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Assessing Agriculture Services Through Community Score Card

Wednesday, September 20, 2017 - 15:56

Community Score Card (CSC) is a two-way and on-going participatory tool for assessment, planning, monitoring and evaluation of services. The tool brings together the“service user” and the “service provider” of a particular service or program to jointly analyse issues underlying service delivery problems and find a common and shared way of addressing those issues. With the country adjusting to the participation and active involvement on revenue expenditure for access to quality service delivery, assessing the level of community’s voice on thus is very important.

Chamwino and Singida Districts are both rural areas where, especially women, farmers and children are still living in poverty, and face injustices to human rights caused by structural imbalance of powers enshrined in the cultural and traditional values.

Participation and active involvement of women on issues affecting them at household and community level is usually compromised due to these injustices. Also with the high impact from the climate change, greater yield of harvest cannot be realised meaning the cycle of poverty continues. It was from this background that the community through the community score card sought to verify the quality of public service delivery against the national and locally generated revenue to benefit the communities.

In this case, AATZ through Public Financing for Agriculture project capacitated communities in the two districts to lead the community score card on service delivery particularly in agriculture sector.

For each district 7 wards and 2 villages per ward were sampled to participate in process. In undertaking the exercise in each village participants worked in two groups of service providers(village and ward leaders) and service receivers(community members).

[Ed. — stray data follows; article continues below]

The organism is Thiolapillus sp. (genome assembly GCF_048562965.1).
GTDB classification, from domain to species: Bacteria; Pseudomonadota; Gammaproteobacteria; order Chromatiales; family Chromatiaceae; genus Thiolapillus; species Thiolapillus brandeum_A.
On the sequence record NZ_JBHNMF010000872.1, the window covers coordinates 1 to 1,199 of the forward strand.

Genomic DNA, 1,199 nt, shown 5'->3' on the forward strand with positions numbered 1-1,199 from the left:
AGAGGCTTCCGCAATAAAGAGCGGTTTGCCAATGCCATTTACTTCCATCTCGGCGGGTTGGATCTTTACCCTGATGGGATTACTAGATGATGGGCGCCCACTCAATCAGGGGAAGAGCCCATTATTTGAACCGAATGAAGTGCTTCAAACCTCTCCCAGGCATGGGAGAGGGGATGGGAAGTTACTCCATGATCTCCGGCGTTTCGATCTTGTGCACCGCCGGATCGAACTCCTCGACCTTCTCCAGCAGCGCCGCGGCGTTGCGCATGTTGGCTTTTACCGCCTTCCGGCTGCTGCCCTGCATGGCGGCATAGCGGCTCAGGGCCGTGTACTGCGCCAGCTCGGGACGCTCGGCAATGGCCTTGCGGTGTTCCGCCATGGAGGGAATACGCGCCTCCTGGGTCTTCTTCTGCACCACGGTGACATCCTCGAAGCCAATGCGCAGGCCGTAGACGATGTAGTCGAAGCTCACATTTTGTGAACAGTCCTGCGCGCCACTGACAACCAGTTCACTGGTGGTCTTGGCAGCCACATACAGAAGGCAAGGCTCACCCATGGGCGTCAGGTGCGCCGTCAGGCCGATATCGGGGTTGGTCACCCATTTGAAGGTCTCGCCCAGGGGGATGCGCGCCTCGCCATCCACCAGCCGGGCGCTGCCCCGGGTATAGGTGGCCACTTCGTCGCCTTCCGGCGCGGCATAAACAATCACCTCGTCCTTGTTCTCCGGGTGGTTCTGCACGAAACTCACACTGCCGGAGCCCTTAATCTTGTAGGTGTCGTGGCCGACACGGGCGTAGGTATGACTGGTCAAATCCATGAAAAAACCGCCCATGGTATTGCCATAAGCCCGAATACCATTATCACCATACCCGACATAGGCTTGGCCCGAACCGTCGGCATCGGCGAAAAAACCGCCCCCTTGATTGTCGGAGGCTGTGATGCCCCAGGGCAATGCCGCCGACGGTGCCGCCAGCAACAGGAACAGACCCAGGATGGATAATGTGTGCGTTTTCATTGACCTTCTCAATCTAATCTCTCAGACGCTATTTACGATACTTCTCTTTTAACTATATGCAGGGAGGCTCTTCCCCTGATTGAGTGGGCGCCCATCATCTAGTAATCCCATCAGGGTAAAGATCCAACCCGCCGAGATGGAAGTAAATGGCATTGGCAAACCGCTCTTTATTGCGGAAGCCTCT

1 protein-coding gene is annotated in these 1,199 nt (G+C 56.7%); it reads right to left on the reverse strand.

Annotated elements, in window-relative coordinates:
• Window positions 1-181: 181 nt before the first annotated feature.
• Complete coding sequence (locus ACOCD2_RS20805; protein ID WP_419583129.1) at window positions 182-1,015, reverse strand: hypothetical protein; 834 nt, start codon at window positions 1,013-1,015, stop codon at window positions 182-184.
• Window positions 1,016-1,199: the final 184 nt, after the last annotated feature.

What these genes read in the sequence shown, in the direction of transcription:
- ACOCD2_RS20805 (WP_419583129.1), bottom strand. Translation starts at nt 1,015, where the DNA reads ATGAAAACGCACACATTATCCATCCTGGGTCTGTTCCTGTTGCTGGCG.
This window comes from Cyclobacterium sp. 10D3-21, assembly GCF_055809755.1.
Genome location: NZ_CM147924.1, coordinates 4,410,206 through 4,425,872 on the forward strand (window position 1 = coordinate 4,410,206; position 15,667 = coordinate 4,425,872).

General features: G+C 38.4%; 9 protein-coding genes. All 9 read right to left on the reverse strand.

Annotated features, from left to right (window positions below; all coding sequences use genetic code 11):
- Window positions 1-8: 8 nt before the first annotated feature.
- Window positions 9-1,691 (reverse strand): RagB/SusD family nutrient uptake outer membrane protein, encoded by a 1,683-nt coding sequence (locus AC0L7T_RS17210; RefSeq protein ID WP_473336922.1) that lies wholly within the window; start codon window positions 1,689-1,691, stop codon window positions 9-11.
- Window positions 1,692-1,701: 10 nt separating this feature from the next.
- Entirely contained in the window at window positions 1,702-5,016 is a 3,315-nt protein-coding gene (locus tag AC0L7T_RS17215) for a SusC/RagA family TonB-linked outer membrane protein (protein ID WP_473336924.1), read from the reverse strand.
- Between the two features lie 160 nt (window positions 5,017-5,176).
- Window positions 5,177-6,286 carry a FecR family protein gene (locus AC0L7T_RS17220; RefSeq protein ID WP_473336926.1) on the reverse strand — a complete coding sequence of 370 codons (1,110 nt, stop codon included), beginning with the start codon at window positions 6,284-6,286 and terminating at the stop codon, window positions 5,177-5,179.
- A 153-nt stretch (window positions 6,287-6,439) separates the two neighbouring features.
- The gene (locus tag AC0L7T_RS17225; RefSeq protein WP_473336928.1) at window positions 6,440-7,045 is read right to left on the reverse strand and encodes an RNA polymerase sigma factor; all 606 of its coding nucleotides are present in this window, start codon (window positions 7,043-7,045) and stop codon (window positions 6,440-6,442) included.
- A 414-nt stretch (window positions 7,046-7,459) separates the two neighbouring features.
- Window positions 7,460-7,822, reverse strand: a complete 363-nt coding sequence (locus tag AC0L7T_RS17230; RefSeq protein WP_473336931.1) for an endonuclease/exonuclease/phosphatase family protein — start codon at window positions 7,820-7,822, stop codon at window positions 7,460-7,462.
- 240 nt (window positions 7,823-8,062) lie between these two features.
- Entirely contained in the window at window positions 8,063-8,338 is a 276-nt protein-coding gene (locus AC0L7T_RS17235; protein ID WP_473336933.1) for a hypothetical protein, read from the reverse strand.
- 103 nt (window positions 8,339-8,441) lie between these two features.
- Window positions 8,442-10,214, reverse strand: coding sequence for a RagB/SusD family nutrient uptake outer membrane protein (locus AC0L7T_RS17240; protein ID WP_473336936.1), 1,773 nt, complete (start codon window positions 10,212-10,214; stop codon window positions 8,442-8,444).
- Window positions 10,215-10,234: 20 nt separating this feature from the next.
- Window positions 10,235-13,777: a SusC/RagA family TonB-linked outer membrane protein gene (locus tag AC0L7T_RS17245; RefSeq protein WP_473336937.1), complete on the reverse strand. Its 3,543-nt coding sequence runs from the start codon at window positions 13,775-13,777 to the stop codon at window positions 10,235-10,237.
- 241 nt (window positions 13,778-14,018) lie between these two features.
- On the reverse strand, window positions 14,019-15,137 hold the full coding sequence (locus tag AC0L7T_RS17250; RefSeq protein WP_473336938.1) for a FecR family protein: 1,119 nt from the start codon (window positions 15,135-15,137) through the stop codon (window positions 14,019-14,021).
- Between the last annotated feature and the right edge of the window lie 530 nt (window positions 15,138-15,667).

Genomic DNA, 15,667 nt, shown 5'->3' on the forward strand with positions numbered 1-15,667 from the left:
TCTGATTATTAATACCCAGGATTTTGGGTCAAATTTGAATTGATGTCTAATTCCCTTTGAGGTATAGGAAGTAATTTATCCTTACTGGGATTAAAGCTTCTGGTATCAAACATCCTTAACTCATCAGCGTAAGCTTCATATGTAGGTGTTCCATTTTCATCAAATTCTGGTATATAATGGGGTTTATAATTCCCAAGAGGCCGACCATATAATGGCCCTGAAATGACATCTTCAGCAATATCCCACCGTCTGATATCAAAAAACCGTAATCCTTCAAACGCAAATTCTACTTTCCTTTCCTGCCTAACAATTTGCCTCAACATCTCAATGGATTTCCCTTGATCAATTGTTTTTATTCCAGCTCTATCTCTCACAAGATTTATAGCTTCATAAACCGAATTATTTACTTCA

Before assessment members in each group set and agreed on criterias by which each service will be judged.Key issues for the assesment were, participation of citizens on agricuture budget,accountability and transparency of community leaders,extension services,agriculture inputs,access and ownership to land and climate change.

Low ratings were noted in the areas of access to agriculture finance as most small holder farmers are women with no collateral and ownership to land making it difficult to take a loan from the financial institutions. In Singida, one of the small holder farmers confirmed that men had access and control over land and women had nothing to do about it.”We are aware and accept that land belongs to men, we can only till and harvest but ownership,marketing and pricing of farm produce is men’s inherent thing”.commented one of community member.

This is a sign of cultural and traditional injustice which needs the intervention of the local leaders to ensure ownership access and control to natural resources benefits all community members.

In the ratings, there were however very noticeable positive changes in the areas of increase of women’s participation and active involvement in the agriculture budget, increase in communities knowledge and capacity to understand and question revenue expenditure reports.

It was attention-grabbing seeing the community scored card team leading the process of engaging the ward and village executive committee members, ward councillors, agriculture extension officers, small holder farmers as well as ward development officers in verifying and scoring performance, accessibility, transparency and accountability on issues raised on the score card.

At the end of the day, it was all smiles as it was clear that the community had lead, owned the process and knowledgeable on community development process, but best of all being able to make leaders accountable to quality public service delivery for all.

Although there is still a milestone to achieve in the quality public services, communities and the leaders acknowledge concerted efforts can help curb low ratings on government’s mandate on subsidising farm inputs, improve quality of extension services including allocation of extension workers versus regulated population allocation per village.

“The process has opened our minds,reminded us our responsibilities and gave us chance to interact closely with our people about our services”said Patrick Stanley, Chairperson Mlodaa village.”

In as much as there were low ratings noted, that did not deter the spirits of all the 515 community members representing fourteen wards and sixteen villages in Singida and Dodoma, to them it was a welcome move that opened their eyes for more engagement with community leaders to demand quality public service.